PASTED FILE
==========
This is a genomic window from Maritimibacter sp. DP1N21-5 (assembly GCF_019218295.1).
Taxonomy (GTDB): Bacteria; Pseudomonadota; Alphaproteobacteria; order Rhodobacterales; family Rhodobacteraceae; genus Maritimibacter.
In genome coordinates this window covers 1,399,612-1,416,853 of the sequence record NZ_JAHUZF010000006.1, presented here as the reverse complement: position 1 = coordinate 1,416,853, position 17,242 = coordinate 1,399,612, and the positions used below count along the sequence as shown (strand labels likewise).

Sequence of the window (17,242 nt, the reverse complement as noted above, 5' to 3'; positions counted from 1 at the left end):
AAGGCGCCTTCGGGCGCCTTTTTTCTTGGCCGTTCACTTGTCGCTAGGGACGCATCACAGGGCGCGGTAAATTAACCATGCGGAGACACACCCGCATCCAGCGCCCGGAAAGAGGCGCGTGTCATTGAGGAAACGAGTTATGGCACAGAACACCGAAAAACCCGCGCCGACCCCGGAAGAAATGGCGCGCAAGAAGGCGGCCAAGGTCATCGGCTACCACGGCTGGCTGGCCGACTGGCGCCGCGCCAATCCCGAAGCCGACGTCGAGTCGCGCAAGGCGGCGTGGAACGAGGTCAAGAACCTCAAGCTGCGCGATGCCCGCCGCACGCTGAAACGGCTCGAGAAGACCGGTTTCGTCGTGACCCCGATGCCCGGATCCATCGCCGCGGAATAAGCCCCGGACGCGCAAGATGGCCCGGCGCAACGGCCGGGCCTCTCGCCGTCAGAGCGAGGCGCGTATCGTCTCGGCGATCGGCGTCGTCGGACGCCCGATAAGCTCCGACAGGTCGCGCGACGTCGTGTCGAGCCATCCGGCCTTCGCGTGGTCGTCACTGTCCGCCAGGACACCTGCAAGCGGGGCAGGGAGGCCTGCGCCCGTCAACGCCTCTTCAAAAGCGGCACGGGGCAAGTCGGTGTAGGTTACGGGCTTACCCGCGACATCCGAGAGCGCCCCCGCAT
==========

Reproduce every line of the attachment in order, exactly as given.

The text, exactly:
This is a genomic window from Maritimibacter sp. DP1N21-5 (assembly GCF_019218295.1).
Taxonomy (GTDB): Bacteria; Pseudomonadota; Alphaproteobacteria; order Rhodobacterales; family Rhodobacteraceae; genus Maritimibacter.
In genome coordinates this window covers 1,399,612-1,416,853 of the sequence record NZ_JAHUZF010000006.1, presented here as the reverse complement: position 1 = coordinate 1,416,853, position 17,242 = coordinate 1,399,612, and the positions used below count along the sequence as shown (strand labels likewise).

Sequence of the window (17,242 nt, the reverse complement as noted above, 5' to 3'; positions counted from 1 at the left end):
AAGGCGCCTTCGGGCGCCTTTTTTCTTGGCCGTTCACTTGTCGCTAGGGACGCATCACAGGGCGCGGTAAATTAACCATGCGGAGACACACCCGCATCCAGCGCCCGGAAAGAGGCGCGTGTCATTGAGGAAACGAGTTATGGCACAGAACACCGAAAAACCCGCGCCGACCCCGGAAGAAATGGCGCGCAAGAAGGCGGCCAAGGTCATCGGCTACCACGGCTGGCTGGCCGACTGGCGCCGCGCCAATCCCGAAGCCGACGTCGAGTCGCGCAAGGCGGCGTGGAACGAGGTCAAGAACCTCAAGCTGCGCGATGCCCGCCGCACGCTGAAACGGCTCGAGAAGACCGGTTTCGTCGTGACCCCGATGCCCGGATCCATCGCCGCGGAATAAGCCCCGGACGCGCAAGATGGCCCGGCGCAACGGCCGGGCCTCTCGCCGTCAGAGCGAGGCGCGTATCGTCTCGGCGATCGGCGTCGTCGGACGCCCGATAAGCTCCGACAGGTCGCGCGACGTCGTGTCGAGCCATCCGGCCTTCGCGTGGTCGTCACTGTCCGCCAGGACACCTGCAAGCGGGGCAGGGAGGCCTGCGCCCGTCAACGCCTCTTCAAAAGCGGCACGGGGCAAGTCGGTGTAGGTTACGGGCTTACCCGCGACATCCGAGAGCGCCCCCGCAT